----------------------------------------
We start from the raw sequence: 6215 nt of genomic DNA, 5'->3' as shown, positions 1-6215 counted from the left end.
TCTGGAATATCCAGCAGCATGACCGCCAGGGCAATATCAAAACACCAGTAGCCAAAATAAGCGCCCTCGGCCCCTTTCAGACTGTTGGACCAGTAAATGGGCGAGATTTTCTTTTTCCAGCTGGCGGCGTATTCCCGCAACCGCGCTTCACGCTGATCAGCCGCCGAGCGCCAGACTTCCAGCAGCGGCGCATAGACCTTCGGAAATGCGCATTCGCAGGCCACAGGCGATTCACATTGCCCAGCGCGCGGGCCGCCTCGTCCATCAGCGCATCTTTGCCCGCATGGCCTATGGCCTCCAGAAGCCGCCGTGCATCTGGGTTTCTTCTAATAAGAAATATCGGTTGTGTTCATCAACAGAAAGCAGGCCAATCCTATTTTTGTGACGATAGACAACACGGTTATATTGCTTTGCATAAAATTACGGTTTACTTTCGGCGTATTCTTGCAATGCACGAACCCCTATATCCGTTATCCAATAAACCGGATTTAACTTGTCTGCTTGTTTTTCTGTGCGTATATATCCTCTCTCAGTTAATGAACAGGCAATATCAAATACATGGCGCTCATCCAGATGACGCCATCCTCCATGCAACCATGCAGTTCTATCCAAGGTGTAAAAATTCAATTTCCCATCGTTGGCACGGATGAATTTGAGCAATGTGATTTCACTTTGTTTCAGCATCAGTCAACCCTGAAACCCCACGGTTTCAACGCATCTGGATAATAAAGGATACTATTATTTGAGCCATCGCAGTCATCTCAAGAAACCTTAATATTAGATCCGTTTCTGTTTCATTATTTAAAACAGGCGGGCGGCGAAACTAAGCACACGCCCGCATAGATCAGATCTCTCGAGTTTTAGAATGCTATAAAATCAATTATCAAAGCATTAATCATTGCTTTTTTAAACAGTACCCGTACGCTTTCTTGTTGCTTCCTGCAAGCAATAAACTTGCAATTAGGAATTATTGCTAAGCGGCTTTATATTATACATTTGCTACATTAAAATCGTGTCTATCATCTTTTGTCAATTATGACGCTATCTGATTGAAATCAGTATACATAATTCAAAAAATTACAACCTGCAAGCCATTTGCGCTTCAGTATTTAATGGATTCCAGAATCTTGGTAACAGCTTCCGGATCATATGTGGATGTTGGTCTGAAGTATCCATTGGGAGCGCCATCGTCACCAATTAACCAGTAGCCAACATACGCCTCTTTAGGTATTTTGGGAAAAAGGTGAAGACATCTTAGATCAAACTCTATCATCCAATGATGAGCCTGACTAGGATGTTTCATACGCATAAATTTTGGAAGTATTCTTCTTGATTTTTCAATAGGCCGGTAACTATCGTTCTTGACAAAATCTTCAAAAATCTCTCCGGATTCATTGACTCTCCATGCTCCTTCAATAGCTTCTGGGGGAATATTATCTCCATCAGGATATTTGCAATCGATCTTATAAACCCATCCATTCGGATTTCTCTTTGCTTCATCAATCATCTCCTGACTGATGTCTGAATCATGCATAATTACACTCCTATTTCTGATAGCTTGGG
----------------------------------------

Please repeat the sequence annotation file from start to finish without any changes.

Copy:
We start from the raw sequence: 6215 nt of genomic DNA, 5'->3' as shown, positions 1-6215 counted from the left end.
TCTGGAATATCCAGCAGCATGACCGCCAGGGCAATATCAAAACACCAGTAGCCAAAATAAGCGCCCTCGGCCCCTTTCAGACTGTTGGACCAGTAAATGGGCGAGATTTTCTTTTTCCAGCTGGCGGCGTATTCCCGCAACCGCGCTTCACGCTGATCAGCCGCCGAGCGCCAGACTTCCAGCAGCGGCGCATAGACCTTCGGAAATGCGCATTCGCAGGCCACAGGCGATTCACATTGCCCAGCGCGCGGGCCGCCTCGTCCATCAGCGCATCTTTGCCCGCATGGCCTATGGCCTCCAGAAGCCGCCGTGCATCTGGGTTTCTTCTAATAAGAAATATCGGTTGTGTTCATCAACAGAAAGCAGGCCAATCCTATTTTTGTGACGATAGACAACACGGTTATATTGCTTTGCATAAAATTACGGTTTACTTTCGGCGTATTCTTGCAATGCACGAACCCCTATATCCGTTATCCAATAAACCGGATTTAACTTGTCTGCTTGTTTTTCTGTGCGTATATATCCTCTCTCAGTTAATGAACAGGCAATATCAAATACATGGCGCTCATCCAGATGACGCCATCCTCCATGCAACCATGCAGTTCTATCCAAGGTGTAAAAATTCAATTTCCCATCGTTGGCACGGATGAATTTGAGCAATGTGATTTCACTTTGTTTCAGCATCAGTCAACCCTGAAACCCCACGGTTTCAACGCATCTGGATAATAAAGGATACTATTATTTGAGCCATCGCAGTCATCTCAAGAAACCTTAATATTAGATCCGTTTCTGTTTCATTATTTAAAACAGGCGGGCGGCGAAACTAAGCACACGCCCGCATAGATCAGATCTCTCGAGTTTTAGAATGCTATAAAATCAATTATCAAAGCATTAATCATTGCTTTTTTAAACAGTACCCGTACGCTTTCTTGTTGCTTCCTGCAAGCAATAAACTTGCAATTAGGAATTATTGCTAAGCGGCTTTATATTATACATTTGCTACATTAAAATCGTGTCTATCATCTTTTGTCAATTATGACGCTATCTGATTGAAATCAGTATACATAATTCAAAAAATTACAACCTGCAAGCCATTTGCGCTTCAGTATTTAATGGATTCCAGAATCTTGGTAACAGCTTCCGGATCATATGTGGATGTTGGTCTGAAGTATCCATTGGGAGCGCCATCGTCACCAATTAACCAGTAGCCAACATACGCCTCTTTAGGTATTTTGGGAAAAAGGTGAAGACATCTTAGATCAAACTCTATCATCCAATGATGAGCCTGACTAGGATGTTTCATACGCATAAATTTTGGAAGTATTCTTCTTGATTTTTCAATAGGCCGGTAACTATCGTTCTTGACAAAATCTTCAAAAATCTCTCCGGATTCATTGACTCTCCATGCTCCTTCAATAGCTTCTGGGGGAATATTATCTCCATCAGGATATTTGCAATCGATCTTATAAACCCATCCATTCGGATTTCTCTTTGCTTCATCAATCATCTCCTGACTGATGTCTGAATCATGCATAATTACACTCCTATTTCTGATAGCTTGGG